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>TheAlligator wrote:
>> >Interesting comment. I have a few asian cooking books that suggest
>> >marinating this way. What is the point of using cornstarch as a
>> >marinade anyways? I've heard of a process called "looing" which is

>> >way to marinate but not sure what it entails yet. I did order Gary
>> >Lee's Wok book which is supposed to be really good so maybe I'll

>> >some tips from that.
>> >

>> Looing is long slow cooking in a very flavorful sauce and results in
>> very tender, rich meat. I have never tried to do it, but it is quite
>> easy.

OK, here is a recipe for a basic looing sauce.
4 cups water, 1 cup light (not "lite") soy sauce, 1 cup dark soy
sauce, 1 star anise, 1/2 cup chinese rice wine or dry sherry, 5
tablespoons sugar, 4 slices ginger. Mix it all in a non-reactive pot,
add any meat (except fish of any kind). If you add fish, you'll have
to throw the sauce out and start over, but with anything else, you can
strain, refrigerate and re-use the sauce many times, adding equal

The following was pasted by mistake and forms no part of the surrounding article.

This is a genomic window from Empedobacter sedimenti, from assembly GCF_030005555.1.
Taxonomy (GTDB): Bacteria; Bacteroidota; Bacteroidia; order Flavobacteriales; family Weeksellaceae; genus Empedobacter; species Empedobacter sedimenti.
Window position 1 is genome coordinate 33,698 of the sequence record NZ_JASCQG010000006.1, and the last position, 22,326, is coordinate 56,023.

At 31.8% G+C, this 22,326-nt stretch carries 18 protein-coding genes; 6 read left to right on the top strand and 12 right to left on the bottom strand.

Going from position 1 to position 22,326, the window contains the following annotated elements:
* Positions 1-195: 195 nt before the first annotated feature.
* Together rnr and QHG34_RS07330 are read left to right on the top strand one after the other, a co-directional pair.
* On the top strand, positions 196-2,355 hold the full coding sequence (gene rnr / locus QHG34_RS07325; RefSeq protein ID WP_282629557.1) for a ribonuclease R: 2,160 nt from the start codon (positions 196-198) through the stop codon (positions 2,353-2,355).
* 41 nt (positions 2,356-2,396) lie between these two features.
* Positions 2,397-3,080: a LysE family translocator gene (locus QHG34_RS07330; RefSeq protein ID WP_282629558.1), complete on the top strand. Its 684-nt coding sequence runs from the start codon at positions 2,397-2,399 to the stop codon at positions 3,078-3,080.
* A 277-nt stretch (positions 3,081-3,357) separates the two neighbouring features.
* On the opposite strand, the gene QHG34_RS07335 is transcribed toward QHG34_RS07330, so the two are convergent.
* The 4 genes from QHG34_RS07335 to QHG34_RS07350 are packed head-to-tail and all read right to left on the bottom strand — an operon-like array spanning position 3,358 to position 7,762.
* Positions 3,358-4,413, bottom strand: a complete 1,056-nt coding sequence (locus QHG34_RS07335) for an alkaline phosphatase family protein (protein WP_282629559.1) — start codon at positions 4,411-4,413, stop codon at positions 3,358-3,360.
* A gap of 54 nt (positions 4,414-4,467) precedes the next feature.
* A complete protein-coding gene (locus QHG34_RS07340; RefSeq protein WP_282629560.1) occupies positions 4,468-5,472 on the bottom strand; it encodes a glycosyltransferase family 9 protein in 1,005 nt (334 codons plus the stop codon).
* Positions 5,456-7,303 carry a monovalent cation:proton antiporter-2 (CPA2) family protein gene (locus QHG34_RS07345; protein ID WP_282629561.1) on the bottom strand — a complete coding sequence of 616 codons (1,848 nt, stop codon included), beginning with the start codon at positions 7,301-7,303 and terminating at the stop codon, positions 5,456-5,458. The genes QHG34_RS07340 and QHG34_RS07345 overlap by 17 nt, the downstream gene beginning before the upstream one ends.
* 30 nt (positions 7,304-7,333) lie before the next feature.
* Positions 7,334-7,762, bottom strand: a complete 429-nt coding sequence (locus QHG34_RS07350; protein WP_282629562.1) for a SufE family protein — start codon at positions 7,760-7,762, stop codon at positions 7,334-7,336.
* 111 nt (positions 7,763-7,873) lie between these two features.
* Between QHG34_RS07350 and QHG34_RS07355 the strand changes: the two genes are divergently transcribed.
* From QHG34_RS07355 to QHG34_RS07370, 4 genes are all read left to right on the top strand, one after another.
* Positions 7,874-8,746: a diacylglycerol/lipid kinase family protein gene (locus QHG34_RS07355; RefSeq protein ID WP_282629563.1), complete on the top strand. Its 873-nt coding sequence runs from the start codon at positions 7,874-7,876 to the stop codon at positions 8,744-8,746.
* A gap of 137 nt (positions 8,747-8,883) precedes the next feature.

proportions of all ingredients as replacements when neccessary for
I don't have all the particulars down, but the sauce and the following
recipe for looed chicken are from the book "The Frugal Gourmet Cooks
Three Ancient Cuisines". Yeah, I know, apparently most of you hate
his guts, but I like him because he got me interested in cooking, not
just surviving.
Place the looing sauce in a 6-quart covered casserole large enough to
hold a whole chicken. (OK, I would use a pile of my favorite select
parts rather than a whole one). Bring the sauce to a boil and add the
chicken. Cook for 30 minutes and turn off the heat, leaving the pot
on the burner for another hour. Hack up the bird, garnish with green
onions and sesame oil and serve.